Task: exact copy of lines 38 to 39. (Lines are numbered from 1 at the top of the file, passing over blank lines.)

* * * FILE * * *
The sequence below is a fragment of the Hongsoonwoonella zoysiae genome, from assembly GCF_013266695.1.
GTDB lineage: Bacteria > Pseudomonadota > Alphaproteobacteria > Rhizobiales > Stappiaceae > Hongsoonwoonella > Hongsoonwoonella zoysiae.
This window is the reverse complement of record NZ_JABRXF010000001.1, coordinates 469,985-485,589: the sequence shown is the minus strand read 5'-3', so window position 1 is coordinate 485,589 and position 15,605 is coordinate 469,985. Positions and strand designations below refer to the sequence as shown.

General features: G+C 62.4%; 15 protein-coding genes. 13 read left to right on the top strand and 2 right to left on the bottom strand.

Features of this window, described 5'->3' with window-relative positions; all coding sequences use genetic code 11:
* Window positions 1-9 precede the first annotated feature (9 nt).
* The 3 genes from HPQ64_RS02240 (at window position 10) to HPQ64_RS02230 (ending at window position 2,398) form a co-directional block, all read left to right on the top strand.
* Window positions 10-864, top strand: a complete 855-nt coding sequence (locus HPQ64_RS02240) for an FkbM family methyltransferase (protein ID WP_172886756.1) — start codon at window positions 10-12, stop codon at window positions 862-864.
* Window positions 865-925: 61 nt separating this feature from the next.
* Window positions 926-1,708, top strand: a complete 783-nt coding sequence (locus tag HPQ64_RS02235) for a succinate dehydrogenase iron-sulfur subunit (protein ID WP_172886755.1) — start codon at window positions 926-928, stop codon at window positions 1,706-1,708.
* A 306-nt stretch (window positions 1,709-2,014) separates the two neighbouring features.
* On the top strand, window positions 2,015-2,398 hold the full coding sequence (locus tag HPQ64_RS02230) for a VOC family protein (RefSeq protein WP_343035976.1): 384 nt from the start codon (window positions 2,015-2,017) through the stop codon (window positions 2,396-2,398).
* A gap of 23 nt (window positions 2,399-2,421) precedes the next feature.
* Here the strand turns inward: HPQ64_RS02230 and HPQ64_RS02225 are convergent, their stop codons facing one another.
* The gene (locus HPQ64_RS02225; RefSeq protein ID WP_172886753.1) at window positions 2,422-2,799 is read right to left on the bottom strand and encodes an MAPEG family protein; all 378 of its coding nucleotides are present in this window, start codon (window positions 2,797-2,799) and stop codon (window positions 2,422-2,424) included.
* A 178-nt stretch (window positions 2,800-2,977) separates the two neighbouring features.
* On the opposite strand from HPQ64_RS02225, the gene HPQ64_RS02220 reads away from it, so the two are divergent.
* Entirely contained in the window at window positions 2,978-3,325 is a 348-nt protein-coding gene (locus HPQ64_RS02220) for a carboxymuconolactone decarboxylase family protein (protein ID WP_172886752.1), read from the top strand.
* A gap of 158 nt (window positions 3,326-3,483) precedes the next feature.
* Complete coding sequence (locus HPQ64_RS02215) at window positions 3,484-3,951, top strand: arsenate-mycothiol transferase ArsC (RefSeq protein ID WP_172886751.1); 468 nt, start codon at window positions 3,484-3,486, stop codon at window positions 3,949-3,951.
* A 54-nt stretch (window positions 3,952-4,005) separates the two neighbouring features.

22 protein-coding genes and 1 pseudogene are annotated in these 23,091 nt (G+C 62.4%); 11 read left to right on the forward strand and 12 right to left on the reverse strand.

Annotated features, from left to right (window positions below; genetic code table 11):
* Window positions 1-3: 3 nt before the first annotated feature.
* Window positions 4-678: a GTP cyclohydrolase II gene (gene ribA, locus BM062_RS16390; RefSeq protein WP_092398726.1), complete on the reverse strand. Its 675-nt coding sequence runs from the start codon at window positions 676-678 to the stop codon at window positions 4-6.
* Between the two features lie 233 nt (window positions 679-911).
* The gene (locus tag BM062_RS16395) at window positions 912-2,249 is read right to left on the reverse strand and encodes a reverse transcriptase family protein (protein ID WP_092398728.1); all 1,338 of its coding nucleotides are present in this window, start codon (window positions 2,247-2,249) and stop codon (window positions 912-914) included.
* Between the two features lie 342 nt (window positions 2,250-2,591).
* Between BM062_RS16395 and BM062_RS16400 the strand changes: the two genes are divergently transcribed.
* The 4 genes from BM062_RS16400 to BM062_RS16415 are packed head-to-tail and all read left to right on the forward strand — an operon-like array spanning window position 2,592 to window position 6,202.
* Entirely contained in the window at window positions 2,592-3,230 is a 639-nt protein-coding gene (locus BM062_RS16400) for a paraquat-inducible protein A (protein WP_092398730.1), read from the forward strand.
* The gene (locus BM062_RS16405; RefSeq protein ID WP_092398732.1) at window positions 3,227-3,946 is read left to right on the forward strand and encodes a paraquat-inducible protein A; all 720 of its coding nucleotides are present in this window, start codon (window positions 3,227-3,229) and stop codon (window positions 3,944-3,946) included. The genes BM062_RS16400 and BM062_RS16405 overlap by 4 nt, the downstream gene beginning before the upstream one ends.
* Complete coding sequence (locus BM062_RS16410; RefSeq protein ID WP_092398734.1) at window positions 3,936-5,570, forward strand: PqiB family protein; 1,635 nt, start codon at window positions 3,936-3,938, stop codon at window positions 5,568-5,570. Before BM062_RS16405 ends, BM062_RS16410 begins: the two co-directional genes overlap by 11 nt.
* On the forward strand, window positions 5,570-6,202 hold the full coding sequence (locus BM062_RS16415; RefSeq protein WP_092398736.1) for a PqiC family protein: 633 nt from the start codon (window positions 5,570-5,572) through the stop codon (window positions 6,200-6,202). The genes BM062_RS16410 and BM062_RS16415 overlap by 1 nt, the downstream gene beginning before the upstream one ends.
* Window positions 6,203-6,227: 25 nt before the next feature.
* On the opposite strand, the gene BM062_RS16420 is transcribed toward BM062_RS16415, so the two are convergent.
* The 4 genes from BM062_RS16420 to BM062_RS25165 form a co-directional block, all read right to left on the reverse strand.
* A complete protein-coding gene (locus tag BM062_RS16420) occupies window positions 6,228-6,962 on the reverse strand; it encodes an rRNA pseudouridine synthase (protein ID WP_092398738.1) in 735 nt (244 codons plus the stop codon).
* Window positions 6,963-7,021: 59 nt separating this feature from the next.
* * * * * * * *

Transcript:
* A complete protein-coding gene (locus tag BM062_RS16420) occupies window positions 6,228-6,962 on the reverse strand; it encodes an rRNA pseudouridine synthase (protein ID WP_092398738.1) in 735 nt (244 codons plus the stop codon).
* Window positions 6,963-7,021: 59 nt separating this feature from the next.